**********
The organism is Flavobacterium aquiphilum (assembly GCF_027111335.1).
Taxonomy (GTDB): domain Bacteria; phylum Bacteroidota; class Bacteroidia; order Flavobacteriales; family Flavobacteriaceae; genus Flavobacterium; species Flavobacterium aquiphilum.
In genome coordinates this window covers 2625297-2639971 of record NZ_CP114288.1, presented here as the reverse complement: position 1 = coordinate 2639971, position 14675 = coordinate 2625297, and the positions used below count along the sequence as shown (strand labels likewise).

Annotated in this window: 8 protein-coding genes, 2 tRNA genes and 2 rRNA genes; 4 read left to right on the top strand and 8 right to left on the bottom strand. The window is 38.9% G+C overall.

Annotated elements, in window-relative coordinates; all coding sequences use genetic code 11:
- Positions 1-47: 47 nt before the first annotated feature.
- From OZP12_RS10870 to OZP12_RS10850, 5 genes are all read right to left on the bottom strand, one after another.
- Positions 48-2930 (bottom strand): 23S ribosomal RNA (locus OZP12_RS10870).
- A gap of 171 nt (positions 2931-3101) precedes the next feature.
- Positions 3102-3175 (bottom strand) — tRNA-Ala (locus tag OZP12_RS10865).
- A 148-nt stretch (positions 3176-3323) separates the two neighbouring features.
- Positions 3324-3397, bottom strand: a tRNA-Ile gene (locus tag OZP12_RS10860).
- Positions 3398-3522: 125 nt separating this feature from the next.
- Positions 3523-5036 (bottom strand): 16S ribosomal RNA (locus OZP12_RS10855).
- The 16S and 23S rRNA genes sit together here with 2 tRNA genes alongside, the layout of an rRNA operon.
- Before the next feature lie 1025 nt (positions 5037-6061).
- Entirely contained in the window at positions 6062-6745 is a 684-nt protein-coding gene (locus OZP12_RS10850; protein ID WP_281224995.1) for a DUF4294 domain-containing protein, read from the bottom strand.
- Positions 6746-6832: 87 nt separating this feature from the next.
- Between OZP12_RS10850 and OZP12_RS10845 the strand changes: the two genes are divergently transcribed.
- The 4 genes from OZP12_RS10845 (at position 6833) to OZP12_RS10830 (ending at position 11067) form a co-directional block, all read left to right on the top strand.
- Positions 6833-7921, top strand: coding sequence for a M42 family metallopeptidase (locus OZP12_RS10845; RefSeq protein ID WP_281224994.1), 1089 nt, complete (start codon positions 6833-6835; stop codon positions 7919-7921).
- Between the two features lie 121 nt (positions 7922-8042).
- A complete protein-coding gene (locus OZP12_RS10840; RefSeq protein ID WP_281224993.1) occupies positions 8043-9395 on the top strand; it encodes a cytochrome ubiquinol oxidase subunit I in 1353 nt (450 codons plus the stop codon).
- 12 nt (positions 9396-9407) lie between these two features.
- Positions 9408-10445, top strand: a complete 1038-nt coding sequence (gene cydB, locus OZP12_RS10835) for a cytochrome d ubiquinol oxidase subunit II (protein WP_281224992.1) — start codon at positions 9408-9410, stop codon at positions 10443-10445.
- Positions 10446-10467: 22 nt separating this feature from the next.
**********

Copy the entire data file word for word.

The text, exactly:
The organism is Flavobacterium aquiphilum (assembly GCF_027111335.1).
Taxonomy (GTDB): domain Bacteria; phylum Bacteroidota; class Bacteroidia; order Flavobacteriales; family Flavobacteriaceae; genus Flavobacterium; species Flavobacterium aquiphilum.
In genome coordinates this window covers 2625297-2639971 of record NZ_CP114288.1, presented here as the reverse complement: position 1 = coordinate 2639971, position 14675 = coordinate 2625297, and the positions used below count along the sequence as shown (strand labels likewise).

Annotated in this window: 8 protein-coding genes, 2 tRNA genes and 2 rRNA genes; 4 read left to right on the top strand and 8 right to left on the bottom strand. The window is 38.9% G+C overall.

Annotated elements, in window-relative coordinates; all coding sequences use genetic code 11:
- Positions 1-47: 47 nt before the first annotated feature.
- From OZP12_RS10870 to OZP12_RS10850, 5 genes are all read right to left on the bottom strand, one after another.
- Positions 48-2930 (bottom strand): 23S ribosomal RNA (locus OZP12_RS10870).
- A gap of 171 nt (positions 2931-3101) precedes the next feature.
- Positions 3102-3175 (bottom strand) — tRNA-Ala (locus tag OZP12_RS10865).
- A 148-nt stretch (positions 3176-3323) separates the two neighbouring features.
- Positions 3324-3397, bottom strand: a tRNA-Ile gene (locus tag OZP12_RS10860).
- Positions 3398-3522: 125 nt separating this feature from the next.
- Positions 3523-5036 (bottom strand): 16S ribosomal RNA (locus OZP12_RS10855).
- The 16S and 23S rRNA genes sit together here with 2 tRNA genes alongside, the layout of an rRNA operon.
- Before the next feature lie 1025 nt (positions 5037-6061).
- Entirely contained in the window at positions 6062-6745 is a 684-nt protein-coding gene (locus OZP12_RS10850; protein ID WP_281224995.1) for a DUF4294 domain-containing protein, read from the bottom strand.
- Positions 6746-6832: 87 nt separating this feature from the next.
- Between OZP12_RS10850 and OZP12_RS10845 the strand changes: the two genes are divergently transcribed.
- The 4 genes from OZP12_RS10845 (at position 6833) to OZP12_RS10830 (ending at position 11067) form a co-directional block, all read left to right on the top strand.
- Positions 6833-7921, top strand: coding sequence for a M42 family metallopeptidase (locus OZP12_RS10845; RefSeq protein ID WP_281224994.1), 1089 nt, complete (start codon positions 6833-6835; stop codon positions 7919-7921).
- Between the two features lie 121 nt (positions 7922-8042).
- A complete protein-coding gene (locus OZP12_RS10840; RefSeq protein ID WP_281224993.1) occupies positions 8043-9395 on the top strand; it encodes a cytochrome ubiquinol oxidase subunit I in 1353 nt (450 codons plus the stop codon).
- 12 nt (positions 9396-9407) lie between these two features.
- Positions 9408-10445, top strand: a complete 1038-nt coding sequence (gene cydB, locus OZP12_RS10835) for a cytochrome d ubiquinol oxidase subunit II (protein WP_281224992.1) — start codon at positions 9408-9410, stop codon at positions 10443-10445.
- Positions 10446-10467: 22 nt separating this feature from the next.